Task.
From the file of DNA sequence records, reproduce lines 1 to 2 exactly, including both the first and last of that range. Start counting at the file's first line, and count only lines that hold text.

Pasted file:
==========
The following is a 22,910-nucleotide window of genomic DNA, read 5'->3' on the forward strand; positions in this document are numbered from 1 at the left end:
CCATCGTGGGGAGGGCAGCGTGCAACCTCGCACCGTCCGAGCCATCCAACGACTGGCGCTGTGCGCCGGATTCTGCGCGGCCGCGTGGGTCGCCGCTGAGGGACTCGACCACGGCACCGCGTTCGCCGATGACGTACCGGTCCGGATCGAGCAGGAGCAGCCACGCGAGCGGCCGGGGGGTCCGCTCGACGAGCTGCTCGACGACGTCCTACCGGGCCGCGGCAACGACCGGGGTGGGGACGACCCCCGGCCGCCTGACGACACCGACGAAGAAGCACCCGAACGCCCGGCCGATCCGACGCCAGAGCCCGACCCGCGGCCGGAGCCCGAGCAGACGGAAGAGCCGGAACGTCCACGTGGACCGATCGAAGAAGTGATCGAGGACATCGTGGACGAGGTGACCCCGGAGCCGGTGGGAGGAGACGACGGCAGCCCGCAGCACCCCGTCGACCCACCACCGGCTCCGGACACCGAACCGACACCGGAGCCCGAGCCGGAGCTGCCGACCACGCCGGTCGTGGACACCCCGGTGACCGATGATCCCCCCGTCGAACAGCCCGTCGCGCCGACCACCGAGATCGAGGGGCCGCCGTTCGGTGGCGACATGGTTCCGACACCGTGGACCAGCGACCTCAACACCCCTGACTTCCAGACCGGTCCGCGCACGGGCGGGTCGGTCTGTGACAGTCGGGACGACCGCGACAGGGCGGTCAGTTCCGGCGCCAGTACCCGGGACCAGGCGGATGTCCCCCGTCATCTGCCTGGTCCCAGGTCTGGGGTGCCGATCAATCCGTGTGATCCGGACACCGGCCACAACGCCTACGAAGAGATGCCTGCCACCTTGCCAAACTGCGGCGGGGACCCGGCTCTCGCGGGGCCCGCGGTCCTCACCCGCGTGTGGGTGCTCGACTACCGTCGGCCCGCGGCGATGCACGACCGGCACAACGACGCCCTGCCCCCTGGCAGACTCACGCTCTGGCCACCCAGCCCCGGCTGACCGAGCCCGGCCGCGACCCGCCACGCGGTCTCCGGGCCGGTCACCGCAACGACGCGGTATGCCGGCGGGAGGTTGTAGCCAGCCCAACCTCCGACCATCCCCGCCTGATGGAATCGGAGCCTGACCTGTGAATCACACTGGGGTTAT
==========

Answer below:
The following is a 22,910-nucleotide window of genomic DNA, read 5'->3' on the forward strand; positions in this document are numbered from 1 at the left end:
CCATCGTGGGGAGGGCAGCGTGCAACCTCGCACCGTCCGAGCCATCCAACGACTGGCGCTGTGCGCCGGATTCTGCGCGGCCGCGTGGGTCGCCGCTGAGGGACTCGACCACGGCACCGCGTTCGCCGATGACGTACCGGTCCGGATCGAGCAGGAGCAGCCACGCGAGCGGCCGGGGGGTCCGCTCGACGAGCTGCTCGACGACGTCCTACCGGGCCGCGGCAACGACCGGGGTGGGGACGACCCCCGGCCGCCTGACGACACCGACGAAGAAGCACCCGAACGCCCGGCCGATCCGACGCCAGAGCCCGACCCGCGGCCGGAGCCCGAGCAGACGGAAGAGCCGGAACGTCCACGTGGACCGATCGAAGAAGTGATCGAGGACATCGTGGACGAGGTGACCCCGGAGCCGGTGGGAGGAGACGACGGCAGCCCGCAGCACCCCGTCGACCCACCACCGGCTCCGGACACCGAACCGACACCGGAGCCCGAGCCGGAGCTGCCGACCACGCCGGTCGTGGACACCCCGGTGACCGATGATCCCCCCGTCGAACAGCCCGTCGCGCCGACCACCGAGATCGAGGGGCCGCCGTTCGGTGGCGACATGGTTCCGACACCGTGGACCAGCGACCTCAACACCCCTGACTTCCAGACCGGTCCGCGCACGGGCGGGTCGGTCTGTGACAGTCGGGACGACCGCGACAGGGCGGTCAGTTCCGGCGCCAGTACCCGGGACCAGGCGGATGTCCCCCGTCATCTGCCTGGTCCCAGGTCTGGGGTGCCGATCAATCCGTGTGATCCGGACACCGGCCACAACGCCTACGAAGAGATGCCTGCCACCTTGCCAAACTGCGGCGGGGACCCGGCTCTCGCGGGGCCCGCGGTCCTCACCCGCGTGTGGGTGCTCGACTACCGTCGGCCCGCGGCGATGCACGACCGGCACAACGACGCCCTGCCCCCTGGCAGACTCACGCTCTGGCCACCCAGCCCCGGCTGACCGAGCCCGGCCGCGACCCGCCACGCGGTCTCCGGGCCGGTCACCGCAACGACGCGGTATGCCGGCGGGAGGTTGTAGCCAGCCCAACCTCCGACCATCCCCGCCTGATGGAATCGGAGCCTGACCTGTGAATCACACTGGGGTTAT